There’s a big huge debate on handwriting for example. Greatest people are forgetting it and questions like does that matter? When I was talking about technology getting in the way is often when it is designed, not with a community. I have seen examples of Angela Duckworth for example, does an amazing work on Grit. She was one of our former grantees for Character Lab. Some of her material got used poorly in the environment. Again, so really important to understand perseverance and grit and how that impacts how we learn.
Some of the tools that got made around measures, again these were digital measures, really almost were weaponized for young people. Because what does it mean to have grit? There’s bias built into those questions.
I would argue that some of our young kids who were coming from challenging circumstances actually have way more grit than others but they were appearing to it. That real issue was the curriculum didn’t match who they were in their context and it didn’t matter to them. That wasn’t a kid problem, that was an adult problem, but the tool is being– If you look at the tool and it’s just like it pumps out this, this kid has this score. Suddenly now he’s in this category, that’s when technology can really go awry.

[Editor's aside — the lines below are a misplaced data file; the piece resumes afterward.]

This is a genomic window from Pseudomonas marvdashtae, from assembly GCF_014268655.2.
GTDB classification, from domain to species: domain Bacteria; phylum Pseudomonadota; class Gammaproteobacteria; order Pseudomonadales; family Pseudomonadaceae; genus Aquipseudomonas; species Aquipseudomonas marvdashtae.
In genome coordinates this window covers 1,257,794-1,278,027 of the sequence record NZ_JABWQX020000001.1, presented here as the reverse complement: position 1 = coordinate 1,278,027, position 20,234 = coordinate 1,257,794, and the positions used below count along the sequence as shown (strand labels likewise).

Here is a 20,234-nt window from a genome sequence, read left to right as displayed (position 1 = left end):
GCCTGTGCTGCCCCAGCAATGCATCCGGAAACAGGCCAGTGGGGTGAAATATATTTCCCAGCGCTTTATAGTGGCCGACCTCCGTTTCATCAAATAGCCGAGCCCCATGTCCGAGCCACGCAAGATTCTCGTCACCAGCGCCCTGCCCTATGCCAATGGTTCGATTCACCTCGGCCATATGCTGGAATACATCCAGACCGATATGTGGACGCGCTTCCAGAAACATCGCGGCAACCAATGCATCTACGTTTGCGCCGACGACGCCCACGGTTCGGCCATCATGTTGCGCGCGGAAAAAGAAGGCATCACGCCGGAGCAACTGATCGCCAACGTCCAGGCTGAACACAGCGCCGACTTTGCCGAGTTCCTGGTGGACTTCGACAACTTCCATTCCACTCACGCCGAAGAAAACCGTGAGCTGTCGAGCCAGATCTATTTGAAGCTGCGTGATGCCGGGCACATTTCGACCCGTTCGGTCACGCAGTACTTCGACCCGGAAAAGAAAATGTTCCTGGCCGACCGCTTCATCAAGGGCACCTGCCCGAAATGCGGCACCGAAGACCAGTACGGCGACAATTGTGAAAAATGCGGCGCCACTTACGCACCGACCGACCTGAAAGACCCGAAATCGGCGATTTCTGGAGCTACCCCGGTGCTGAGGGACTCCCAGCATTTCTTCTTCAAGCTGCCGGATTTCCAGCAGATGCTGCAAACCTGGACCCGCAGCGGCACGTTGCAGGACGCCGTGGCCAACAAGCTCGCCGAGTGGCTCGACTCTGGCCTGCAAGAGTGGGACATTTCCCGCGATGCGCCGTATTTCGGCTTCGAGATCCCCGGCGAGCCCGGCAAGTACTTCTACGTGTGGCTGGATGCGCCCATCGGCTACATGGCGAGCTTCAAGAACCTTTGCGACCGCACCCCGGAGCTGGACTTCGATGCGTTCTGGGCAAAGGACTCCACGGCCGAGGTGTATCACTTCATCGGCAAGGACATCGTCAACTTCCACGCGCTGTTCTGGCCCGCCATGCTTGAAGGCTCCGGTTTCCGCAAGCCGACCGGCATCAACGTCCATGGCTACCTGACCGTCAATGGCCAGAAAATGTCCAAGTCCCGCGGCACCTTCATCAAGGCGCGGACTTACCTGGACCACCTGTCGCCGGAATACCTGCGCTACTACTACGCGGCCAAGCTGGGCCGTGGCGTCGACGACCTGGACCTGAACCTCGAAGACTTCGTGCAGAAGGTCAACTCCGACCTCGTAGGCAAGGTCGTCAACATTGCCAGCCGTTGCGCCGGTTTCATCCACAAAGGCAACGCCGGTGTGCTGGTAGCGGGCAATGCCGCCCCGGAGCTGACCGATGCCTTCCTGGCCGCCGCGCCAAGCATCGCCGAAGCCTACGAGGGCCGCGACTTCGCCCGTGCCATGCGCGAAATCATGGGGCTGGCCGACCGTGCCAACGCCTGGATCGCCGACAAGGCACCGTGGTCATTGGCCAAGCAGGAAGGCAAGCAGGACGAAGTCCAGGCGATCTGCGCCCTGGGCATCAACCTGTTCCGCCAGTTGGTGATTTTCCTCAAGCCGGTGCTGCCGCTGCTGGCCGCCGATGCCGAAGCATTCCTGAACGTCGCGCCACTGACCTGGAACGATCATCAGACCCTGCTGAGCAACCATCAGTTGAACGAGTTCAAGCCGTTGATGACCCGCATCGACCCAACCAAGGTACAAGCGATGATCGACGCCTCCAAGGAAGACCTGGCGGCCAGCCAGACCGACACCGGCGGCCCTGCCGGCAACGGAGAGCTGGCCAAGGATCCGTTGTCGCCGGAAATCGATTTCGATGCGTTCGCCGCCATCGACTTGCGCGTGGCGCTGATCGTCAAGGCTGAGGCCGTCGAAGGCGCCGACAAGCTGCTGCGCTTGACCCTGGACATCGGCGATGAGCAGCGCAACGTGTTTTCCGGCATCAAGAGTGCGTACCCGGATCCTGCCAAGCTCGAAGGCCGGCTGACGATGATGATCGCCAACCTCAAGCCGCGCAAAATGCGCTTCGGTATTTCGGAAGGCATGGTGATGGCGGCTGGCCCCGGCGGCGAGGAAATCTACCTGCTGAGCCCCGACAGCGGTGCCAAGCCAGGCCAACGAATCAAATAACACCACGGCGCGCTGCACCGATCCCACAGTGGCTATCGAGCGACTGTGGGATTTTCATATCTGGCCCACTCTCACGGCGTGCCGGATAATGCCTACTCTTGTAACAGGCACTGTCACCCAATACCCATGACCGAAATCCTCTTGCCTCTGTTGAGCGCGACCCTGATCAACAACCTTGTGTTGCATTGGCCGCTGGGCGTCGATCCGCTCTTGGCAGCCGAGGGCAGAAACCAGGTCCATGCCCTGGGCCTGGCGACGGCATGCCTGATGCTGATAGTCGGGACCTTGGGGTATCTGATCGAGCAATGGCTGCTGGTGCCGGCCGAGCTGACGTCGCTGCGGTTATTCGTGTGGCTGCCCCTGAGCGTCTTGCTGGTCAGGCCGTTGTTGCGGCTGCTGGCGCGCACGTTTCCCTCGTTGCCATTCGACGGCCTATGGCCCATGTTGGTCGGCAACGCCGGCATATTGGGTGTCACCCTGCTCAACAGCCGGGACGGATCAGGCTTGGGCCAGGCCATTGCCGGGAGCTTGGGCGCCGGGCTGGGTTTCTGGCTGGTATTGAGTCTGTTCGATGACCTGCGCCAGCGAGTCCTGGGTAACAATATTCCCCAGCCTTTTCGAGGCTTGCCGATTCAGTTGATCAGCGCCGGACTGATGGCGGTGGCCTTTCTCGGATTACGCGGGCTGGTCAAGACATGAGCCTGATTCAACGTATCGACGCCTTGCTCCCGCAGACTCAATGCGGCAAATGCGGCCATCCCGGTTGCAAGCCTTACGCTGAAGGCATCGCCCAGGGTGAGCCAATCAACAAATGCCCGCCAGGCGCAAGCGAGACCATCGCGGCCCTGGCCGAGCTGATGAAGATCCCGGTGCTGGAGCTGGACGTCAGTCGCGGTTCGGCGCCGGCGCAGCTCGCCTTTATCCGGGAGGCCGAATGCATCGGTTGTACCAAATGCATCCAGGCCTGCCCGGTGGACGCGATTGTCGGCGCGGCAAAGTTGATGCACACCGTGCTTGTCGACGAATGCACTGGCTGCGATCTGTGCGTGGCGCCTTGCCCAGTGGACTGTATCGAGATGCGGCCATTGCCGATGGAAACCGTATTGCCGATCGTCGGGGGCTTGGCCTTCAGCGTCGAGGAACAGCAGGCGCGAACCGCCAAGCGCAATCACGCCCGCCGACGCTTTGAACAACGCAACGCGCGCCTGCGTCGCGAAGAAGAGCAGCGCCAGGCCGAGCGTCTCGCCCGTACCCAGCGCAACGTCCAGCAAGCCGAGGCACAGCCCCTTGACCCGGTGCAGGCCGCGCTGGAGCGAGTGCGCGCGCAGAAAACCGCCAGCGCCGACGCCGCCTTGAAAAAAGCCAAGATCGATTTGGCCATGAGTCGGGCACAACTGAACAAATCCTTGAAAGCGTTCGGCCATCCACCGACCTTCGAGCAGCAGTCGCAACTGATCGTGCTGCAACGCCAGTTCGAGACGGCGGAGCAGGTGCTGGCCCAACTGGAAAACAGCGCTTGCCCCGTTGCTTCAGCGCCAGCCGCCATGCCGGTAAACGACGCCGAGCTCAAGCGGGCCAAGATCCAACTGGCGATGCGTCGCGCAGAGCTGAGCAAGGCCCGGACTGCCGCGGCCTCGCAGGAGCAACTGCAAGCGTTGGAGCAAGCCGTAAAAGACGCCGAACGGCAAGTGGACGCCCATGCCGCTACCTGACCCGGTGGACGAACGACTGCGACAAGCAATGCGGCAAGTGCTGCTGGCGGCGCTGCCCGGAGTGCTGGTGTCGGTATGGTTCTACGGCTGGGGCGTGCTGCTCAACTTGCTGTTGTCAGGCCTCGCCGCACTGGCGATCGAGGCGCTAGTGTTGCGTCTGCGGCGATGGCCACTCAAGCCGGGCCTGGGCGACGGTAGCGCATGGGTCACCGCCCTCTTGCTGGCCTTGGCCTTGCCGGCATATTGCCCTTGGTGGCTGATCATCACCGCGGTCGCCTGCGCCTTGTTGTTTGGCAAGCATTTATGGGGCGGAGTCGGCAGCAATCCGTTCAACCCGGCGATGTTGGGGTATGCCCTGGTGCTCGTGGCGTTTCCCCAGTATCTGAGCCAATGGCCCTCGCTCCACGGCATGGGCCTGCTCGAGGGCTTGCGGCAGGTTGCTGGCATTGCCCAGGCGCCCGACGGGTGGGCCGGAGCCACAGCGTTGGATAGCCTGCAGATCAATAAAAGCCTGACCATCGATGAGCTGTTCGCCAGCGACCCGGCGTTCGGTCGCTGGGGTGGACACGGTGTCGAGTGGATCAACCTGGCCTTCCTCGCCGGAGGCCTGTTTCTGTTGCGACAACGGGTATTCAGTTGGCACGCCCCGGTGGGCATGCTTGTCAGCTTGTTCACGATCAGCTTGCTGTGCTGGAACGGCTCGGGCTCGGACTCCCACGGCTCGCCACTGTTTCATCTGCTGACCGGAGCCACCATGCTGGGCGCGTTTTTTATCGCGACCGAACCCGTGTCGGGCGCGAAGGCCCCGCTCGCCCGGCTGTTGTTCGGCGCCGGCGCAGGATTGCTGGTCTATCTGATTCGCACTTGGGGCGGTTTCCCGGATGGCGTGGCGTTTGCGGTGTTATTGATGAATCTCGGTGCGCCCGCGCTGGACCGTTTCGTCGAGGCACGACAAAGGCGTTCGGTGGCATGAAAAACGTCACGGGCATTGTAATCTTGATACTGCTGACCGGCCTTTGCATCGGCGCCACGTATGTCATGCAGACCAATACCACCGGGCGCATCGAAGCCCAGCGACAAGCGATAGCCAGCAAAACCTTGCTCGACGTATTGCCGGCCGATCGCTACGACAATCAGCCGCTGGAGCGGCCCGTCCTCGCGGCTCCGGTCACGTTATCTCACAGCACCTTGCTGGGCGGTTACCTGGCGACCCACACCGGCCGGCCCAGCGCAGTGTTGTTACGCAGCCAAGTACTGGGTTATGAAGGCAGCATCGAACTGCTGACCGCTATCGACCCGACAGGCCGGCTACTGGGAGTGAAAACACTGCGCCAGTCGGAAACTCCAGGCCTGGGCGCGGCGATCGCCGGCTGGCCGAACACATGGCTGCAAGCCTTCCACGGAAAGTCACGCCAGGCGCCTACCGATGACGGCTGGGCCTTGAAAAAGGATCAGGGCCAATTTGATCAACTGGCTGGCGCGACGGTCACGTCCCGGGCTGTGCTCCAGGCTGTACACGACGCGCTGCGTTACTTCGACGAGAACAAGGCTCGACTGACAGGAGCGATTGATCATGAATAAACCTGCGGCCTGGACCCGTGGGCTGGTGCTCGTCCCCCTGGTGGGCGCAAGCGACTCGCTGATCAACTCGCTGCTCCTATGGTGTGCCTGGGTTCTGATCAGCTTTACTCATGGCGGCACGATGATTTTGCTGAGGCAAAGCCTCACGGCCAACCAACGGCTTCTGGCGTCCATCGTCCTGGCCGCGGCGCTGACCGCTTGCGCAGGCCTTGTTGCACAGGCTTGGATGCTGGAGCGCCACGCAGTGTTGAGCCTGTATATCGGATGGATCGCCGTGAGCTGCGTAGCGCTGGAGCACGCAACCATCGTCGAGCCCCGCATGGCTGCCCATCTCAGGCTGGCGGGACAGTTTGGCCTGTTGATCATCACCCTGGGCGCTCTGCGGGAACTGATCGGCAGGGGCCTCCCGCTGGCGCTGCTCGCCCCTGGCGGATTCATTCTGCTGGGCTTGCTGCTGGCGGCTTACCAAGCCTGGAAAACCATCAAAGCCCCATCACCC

You still always have to have that human component of making a decision and going– I understand that kid took that test that day, but I knew what was going on with that kid and I actually think this kid’s really talented and we should still think about putting them into a different class. You still have to have that human insight and really understand what’s going on with the child.
Jeff: Thank you. More personalized learning and more insights into that user experience as we think about these different age groups will be really important to the future.
Katrina: I was saying with that, so using those tools for personalized learning but also making sure that the adult looks at it, and does that make sense. Giving who I know about this child, does it make sense?
Jeff: That it’s not handled by– It’s not all AI driven?
Jeff: Makes sense. What about testing? Testing I think has gotten a lot of heat for the narrow focus of the type of testing. We know there’s not really a correlation between someone’s GPA and how well they do in their career as an example, but this notion of being creative smart, or social smart or street smart or business smart, just all these different types of smart. Do you see testing changing a lot in the future?
Katrina: I do, and already starting to see it shift. I will say like going back to like no child left behind. By the end of that really significant problems like we were, because what happened is you had a– You had a teacher who was doing a test and then you got to do the practice, so suddenly schools are doing a practice test and then the state has a practice test. Suddenly kids are getting a ridiculous number of tests to get ready for a federal test.
What that did do is it made schools pay attention to kids of color, lower socioeconomic and special ed. I literally was in schools where you just tucked the special ed kids over here and just let them do their thing. Some of that testing did create some accountability. Testing in and of itself is not a bad thing.